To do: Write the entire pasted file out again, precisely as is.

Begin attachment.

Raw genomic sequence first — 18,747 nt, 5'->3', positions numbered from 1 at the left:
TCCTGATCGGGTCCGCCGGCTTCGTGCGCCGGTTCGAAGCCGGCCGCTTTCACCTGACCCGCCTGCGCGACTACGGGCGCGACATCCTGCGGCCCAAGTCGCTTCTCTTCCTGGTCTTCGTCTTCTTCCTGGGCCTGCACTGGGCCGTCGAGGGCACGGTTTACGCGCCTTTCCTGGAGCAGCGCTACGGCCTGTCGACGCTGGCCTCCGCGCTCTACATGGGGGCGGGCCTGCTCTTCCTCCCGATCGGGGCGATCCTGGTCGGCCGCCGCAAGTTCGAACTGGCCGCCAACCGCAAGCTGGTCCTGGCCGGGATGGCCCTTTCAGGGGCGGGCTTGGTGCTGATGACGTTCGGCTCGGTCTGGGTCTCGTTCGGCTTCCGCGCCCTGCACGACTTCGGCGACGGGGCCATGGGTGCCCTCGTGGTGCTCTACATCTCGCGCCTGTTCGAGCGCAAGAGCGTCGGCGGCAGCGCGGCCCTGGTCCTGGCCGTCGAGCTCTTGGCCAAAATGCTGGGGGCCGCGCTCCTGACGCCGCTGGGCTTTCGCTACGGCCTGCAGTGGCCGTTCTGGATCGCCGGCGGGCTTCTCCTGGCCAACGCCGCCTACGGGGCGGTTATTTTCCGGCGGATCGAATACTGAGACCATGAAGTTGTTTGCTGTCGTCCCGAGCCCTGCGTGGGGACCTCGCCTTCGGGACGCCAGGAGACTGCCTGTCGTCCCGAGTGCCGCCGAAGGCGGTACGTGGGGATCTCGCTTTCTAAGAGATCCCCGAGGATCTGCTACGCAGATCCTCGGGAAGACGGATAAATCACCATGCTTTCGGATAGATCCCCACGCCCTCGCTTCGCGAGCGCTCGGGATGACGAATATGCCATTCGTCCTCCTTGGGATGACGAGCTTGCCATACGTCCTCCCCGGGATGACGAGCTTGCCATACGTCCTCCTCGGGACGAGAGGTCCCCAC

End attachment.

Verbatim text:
Raw genomic sequence first — 18,747 nt, 5'->3', positions numbered from 1 at the left:
TCCTGATCGGGTCCGCCGGCTTCGTGCGCCGGTTCGAAGCCGGCCGCTTTCACCTGACCCGCCTGCGCGACTACGGGCGCGACATCCTGCGGCCCAAGTCGCTTCTCTTCCTGGTCTTCGTCTTCTTCCTGGGCCTGCACTGGGCCGTCGAGGGCACGGTTTACGCGCCTTTCCTGGAGCAGCGCTACGGCCTGTCGACGCTGGCCTCCGCGCTCTACATGGGGGCGGGCCTGCTCTTCCTCCCGATCGGGGCGATCCTGGTCGGCCGCCGCAAGTTCGAACTGGCCGCCAACCGCAAGCTGGTCCTGGCCGGGATGGCCCTTTCAGGGGCGGGCTTGGTGCTGATGACGTTCGGCTCGGTCTGGGTCTCGTTCGGCTTCCGCGCCCTGCACGACTTCGGCGACGGGGCCATGGGTGCCCTCGTGGTGCTCTACATCTCGCGCCTGTTCGAGCGCAAGAGCGTCGGCGGCAGCGCGGCCCTGGTCCTGGCCGTCGAGCTCTTGGCCAAAATGCTGGGGGCCGCGCTCCTGACGCCGCTGGGCTTTCGCTACGGCCTGCAGTGGCCGTTCTGGATCGCCGGCGGGCTTCTCCTGGCCAACGCCGCCTACGGGGCGGTTATTTTCCGGCGGATCGAATACTGAGACCATGAAGTTGTTTGCTGTCGTCCCGAGCCCTGCGTGGGGACCTCGCCTTCGGGACGCCAGGAGACTGCCTGTCGTCCCGAGTGCCGCCGAAGGCGGTACGTGGGGATCTCGCTTTCTAAGAGATCCCCGAGGATCTGCTACGCAGATCCTCGGGAAGACGGATAAATCACCATGCTTTCGGATAGATCCCCACGCCCTCGCTTCGCGAGCGCTCGGGATGACGAATATGCCATTCGTCCTCCTTGGGATGACGAGCTTGCCATACGTCCTCCCCGGGATGACGAGCTTGCCATACGTCCTCCTCGGGACGAGAGGTCCCCAC